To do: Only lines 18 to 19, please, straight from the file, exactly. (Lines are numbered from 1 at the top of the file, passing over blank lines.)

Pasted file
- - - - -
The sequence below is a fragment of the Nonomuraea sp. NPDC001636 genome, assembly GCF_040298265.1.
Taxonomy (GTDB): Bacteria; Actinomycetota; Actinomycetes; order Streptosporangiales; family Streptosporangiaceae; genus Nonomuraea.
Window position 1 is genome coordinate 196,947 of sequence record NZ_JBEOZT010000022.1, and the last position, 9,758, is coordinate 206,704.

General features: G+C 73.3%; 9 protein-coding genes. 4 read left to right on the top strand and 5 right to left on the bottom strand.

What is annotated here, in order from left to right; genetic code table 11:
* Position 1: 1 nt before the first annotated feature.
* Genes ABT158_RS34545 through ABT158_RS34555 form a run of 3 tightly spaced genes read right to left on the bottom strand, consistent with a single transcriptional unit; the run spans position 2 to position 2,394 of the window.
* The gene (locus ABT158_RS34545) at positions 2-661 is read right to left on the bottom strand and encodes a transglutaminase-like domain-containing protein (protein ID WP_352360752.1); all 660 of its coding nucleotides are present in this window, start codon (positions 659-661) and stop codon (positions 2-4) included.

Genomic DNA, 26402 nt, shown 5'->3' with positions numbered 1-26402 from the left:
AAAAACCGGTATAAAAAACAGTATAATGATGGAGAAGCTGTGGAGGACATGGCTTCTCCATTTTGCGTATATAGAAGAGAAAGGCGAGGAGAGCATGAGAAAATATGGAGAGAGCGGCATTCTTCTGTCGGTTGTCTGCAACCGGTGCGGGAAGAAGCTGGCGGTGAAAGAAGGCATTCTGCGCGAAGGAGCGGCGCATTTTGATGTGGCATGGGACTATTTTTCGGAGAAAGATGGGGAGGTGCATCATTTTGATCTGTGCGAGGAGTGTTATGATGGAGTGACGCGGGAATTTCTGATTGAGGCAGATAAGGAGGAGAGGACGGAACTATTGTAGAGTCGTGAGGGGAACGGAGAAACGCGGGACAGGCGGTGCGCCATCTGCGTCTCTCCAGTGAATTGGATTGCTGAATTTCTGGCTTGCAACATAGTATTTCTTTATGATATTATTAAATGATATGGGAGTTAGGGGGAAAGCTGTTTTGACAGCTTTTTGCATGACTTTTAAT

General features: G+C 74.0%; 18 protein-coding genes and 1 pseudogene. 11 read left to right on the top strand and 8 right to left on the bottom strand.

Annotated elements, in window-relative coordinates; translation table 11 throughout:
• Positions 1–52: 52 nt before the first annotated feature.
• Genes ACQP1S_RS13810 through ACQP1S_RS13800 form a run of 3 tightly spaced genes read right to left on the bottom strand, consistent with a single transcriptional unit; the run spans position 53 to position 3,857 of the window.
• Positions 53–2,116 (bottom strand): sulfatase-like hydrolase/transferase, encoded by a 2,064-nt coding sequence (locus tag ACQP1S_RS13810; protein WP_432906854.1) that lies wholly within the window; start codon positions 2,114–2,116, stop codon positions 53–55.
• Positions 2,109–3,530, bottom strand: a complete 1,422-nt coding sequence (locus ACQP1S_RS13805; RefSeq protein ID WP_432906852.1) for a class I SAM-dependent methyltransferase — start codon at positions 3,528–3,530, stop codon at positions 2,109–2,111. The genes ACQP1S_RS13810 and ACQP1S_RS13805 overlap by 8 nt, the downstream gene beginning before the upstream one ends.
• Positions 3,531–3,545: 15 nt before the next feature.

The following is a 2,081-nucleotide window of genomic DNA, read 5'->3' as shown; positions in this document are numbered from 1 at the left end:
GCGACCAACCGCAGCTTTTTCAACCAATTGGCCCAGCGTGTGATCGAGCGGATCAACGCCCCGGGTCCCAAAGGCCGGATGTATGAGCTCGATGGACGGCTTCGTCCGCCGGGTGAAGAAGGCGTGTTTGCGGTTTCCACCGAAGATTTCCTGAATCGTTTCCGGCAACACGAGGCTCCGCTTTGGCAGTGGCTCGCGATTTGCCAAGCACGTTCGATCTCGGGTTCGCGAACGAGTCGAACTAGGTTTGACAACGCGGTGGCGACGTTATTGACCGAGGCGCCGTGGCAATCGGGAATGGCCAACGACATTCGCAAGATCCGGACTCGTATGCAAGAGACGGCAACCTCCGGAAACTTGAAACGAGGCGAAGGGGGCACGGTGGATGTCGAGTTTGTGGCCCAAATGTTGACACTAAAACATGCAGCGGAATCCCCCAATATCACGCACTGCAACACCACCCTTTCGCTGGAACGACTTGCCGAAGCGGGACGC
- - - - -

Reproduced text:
The following is a 2,081-nucleotide window of genomic DNA, read 5'->3' as shown; positions in this document are numbered from 1 at the left end:
GCGACCAACCGCAGCTTTTTCAACCAATTGGCCCAGCGTGTGATCGAGCGGATCAACGCCCCGGGTCCCAAAGGCCGGATGTATGAGCTCGATGGACGGCTTCGTCCGCCGGGTGAAGAAGGCGTGTTTGCGGTTTCCACCGAAGATTTCCTGAATCGTTTCCGGCAACACGAGGCTCCGCTTTGGCAGTGGCTCGCGATTTGCCAAGCACGTTCGATCTCGGGTTCGCGAACGAGTCGAACTAGGTTTGACAACGCGGTGGCGACGTTATTGACCGAGGCGCCGTGGCAATCGGGAATGGCCAACGACATTCGCAAGATCCGGACTCGTATGCAAGAGACGGCAACCTCCGGAAACTTGAAACGAGGCGAAGGGGGCACGGTGGATGTCGAGTTTGTGGCCCAAATGTTGACACTAAAACATGCAGCGGAATCCCCCAATATCACGCACTGCAACACCACCCTTTCGCTGGAACGACTTGCCGAAGCGGGACGC